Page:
I think Genji was one of the first games I got for the PS3, although I don't think I played that far so I picked it up again recently and had another go at it. Storyline: ------------ Genji: Days of the blade is set 3 years after the Genji game on PS2. Although I have this on PS2 I don't think I played that much either so I went into this game not having a clue what happened previously. Genji is based on the events of feudal Japan and, as the back of the case says, Genkuro Yoshitune must draw his Genji samurai around him and begin the brutal battle to secure the survival of ancient Japan. Gameplay: ------------- This game is a hack 'n' slash game and I suppose it does that well as there is a fair bit of hacking and slashing. The controls are pretty straight forward; cross is jump/action, triangle is strong attack, square is normal attack and circle is special attack. I don't mind hack'n'slash games but they can get rather repetitive. With this game I wasn't sure I'd be playing long enough for it to possibly become repetitive. Overall moving around wasn't too bad and it was pretty easy to fight as the controls are rather basic, but the camera angle was rarely right. This means sometimes it was harder to see where enemies were or which direction I needed to be going. Despite having a map it wasn't always clear where to go and the camera angle really didn't help things. Even without the camera issue, I hit what appeared to be dead ends but looking at the map it only seemed to show the dead end and direction I'd come in. There were odd routes it showed where I hadn't been so it wasn't that they only appeared once I'd been that way but at the time seeing them routes didn't help. At one point I had to jump over wooden beams and stone in a fire. I didn't realise I could jump them to start with as they were transparent due to camera angle and, if I remember right, the map showed it as a dead end as it was technically blocked. During the game you have to go through a place on fire. You follow the paths and you fight the enemies, which was all fine until I got to a certain room that appeared to be a dead end. I had fought all the enemies and there were no more and the room also seemed to be a dead end. Not all games make it obvious where to go next or the way out but there are some that are a challenge and there are some that are just annoying, glitchy and make you waste a lot of time endlessly going around the room you're in and the previous paths you've been down (often only to find you're still not getting anywhere) and this certainly fell into the second description. The map was, however, useful when it came to enemies as it shows the enemies. This was great when they're behind the camera and you can't see them on screen but they're coming to attack. As you go through the game there are pots and crates to smash but most are empty so you're just really wasting time smashing them. I know they can't have something in every crate but in some places it did seem pointless to have them and there not be anything in any of them. Saving is important in any game. A lot of games autosave or have save points where you can save them. This game had save points which were fine, but it didn't have any check points/autosave points so if you died you had to restart from the save point which wasn't always close. It was quite frustrating to have to do multiple fights all over again. As with most games this game has video cuts, none of which were very interesting. At one point it says about joining a comrade and then after the video scene you end up alone. You can switch between comrades but when they say let's go you rather expect them to be by your side and they're not. Graphics/Audio: -------------------- The graphics are pretty decent when the camera angle is right. This was one of the early PS3 games so the graphics aren't up to the same standard as later PS3 games. One thing I did think when playing is that the weapon looks rather like massive cigar which is strange. The voice acting is rubbish, they sound terrible, especially when pronouncing Japanese words. The music is also rather annoying and doesn't really fit with the game. It's easy enough to turn the volume down though. Overall: --------- Overall I think this is quite a boring game after a while and the camera angle could certainly be improved. If you really loved the first Genji game or you really like hack'n'slash games then you may not find this too bad, but personally it's not a game that held my interest.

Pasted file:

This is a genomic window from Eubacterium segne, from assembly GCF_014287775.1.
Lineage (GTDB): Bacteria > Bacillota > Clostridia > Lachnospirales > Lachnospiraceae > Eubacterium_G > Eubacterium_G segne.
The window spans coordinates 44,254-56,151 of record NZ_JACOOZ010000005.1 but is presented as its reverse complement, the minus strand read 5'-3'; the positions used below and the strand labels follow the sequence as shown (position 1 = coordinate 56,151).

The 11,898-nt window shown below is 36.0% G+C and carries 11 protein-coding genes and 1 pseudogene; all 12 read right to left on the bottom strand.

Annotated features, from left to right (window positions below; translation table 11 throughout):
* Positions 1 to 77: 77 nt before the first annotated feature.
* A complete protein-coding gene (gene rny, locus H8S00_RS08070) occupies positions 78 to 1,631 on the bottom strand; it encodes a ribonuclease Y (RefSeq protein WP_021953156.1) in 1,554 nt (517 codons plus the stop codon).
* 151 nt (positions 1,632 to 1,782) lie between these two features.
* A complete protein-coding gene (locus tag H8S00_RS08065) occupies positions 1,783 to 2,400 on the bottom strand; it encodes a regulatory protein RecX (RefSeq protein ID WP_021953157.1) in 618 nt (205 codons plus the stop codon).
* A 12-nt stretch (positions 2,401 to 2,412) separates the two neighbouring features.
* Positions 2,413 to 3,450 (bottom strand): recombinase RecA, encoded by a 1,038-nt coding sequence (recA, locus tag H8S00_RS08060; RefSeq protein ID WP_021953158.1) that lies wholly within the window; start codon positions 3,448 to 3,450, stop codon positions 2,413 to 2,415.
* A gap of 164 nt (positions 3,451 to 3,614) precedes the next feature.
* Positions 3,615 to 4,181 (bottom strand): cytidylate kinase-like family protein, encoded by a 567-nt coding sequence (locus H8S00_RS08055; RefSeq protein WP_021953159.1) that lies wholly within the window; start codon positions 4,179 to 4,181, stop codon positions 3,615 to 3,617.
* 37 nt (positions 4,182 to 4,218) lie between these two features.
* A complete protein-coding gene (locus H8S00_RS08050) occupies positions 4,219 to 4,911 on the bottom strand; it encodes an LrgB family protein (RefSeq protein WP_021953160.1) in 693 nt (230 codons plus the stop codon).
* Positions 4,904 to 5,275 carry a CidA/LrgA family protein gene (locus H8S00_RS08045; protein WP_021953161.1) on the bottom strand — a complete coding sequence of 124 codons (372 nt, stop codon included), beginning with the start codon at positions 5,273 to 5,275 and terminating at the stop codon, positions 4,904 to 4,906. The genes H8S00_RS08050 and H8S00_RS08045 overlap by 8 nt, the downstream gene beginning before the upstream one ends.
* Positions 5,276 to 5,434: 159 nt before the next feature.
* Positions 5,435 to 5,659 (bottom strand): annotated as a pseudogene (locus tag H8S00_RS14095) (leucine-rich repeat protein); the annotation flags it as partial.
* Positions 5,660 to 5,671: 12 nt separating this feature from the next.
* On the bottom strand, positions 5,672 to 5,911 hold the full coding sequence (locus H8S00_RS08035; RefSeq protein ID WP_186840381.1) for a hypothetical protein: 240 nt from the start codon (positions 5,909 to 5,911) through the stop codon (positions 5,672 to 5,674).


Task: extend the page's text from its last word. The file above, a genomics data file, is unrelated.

I got this charger for Christmas a few years back. I kept finding I needed batteries and I tend to use a lot of rechargable batteries so it made sense to get a charger with 4 rechargeable batteries. I already had some Uniross batteries and they were fine so I was confident it would be a decent charger and the batteries would last. Design: --------- The design of the charger is fairly simple, although it's a slightly strange shape. Sort of a rectangular shape with rounded corners and thinner at the top. On the back is the plug so you can plug the charger directly into the plug socket and not have to worry about any wires which is great. Under the plug is a black sticker with white writing that tells you the input and output for different battery types. It is a light grey colour which is quite boring, but as it's a battery charger colour isn't really that important. It has Uniross written across the front in red which stands out and below that it states which range it is. Above the batteries are two lights; one on the left and one on the right. The charger feels quite solid and I'd say it's a good quality charger. Charging: ------------- Charging the batteries couldn't be easier. You simply slot them into one of the four sections. There is a + and - symbol although they're not very clear as it's the same colour as the rest of the charger, just slightly engraved. You need two batteries in a side for the light to come on and it to be charging them. Obviously this is annoying if you only have one battery (or three, which has happened to me before). However, most of the time I have two or four batteries so that's not really a problem. If you have a 9V battery rather than an AA or AAA then you can charge them using the connections at the back of each section. There are two connections for these batteries. Charging these two of these batteries does mean you cannot charge any AA or AAA batteries at the same time as these connections are behind the other batteries. I haven't had to charge a 9V battery yet so haven't had any issues there. However, if you do then it might mean charging a few batteries and then charging the rest later. Sadly there is no way of testing how much power batteries have or knowing when they are charged but this doesn't matter too much. I often use them for controllers so if the controller doesn't turn on I know the battery needs charging. I always leave them to charge for a few hours or more. The batteries: ------------------ You get four silver AA 1300 mAh Uniross batteries with the charger. I already had three different types of AA Uniross batteries (and quite possibly some AAA ones too) and all work great and have lasted years despite being recharged many times. Obviously I haven't had these quite so long but so far I haven't had any problems (aside from placing them down and forgetting where they are!) so I'm sure these will last just as long. How long they last for each charge really depends greatly on if you have fully charged them and what you use them in. I often use them in the xbox 360 controllers and Wii remotes. I'd say they last quite a bit longer in my xbox 360 controllers. With the Wii being about motion I think it takes more power so the batteries die faster. Using them in something like a remote control car they probably wouldn't last long at all whereas in a torch or TV remote they'd last a fair while. The batteries have the usual information you'd expect from a rechargeable battery and the have a + and - on the end so you know which way to place the batteries into the charger and items. Apparently they are rechargeable up to 1000 times which is good. Size: ------ The charger is roughly 7.5 cm wide (at its widest point), 11cm in length and 3.5cm deep (not including the plug on the back) Price: -------- You can currently buy this charger with the batteries from Amazon for £8.97 which seems a decent price. My parents can't remember how much they paid for this but they reckon it was around £5 which is really good. Overall: ---------- Overall this charger is pretty basic but it can charge three different types of battery and up to four batteries at one time which is great for me. It's not a big charger and it's simple to use. Highly recommended.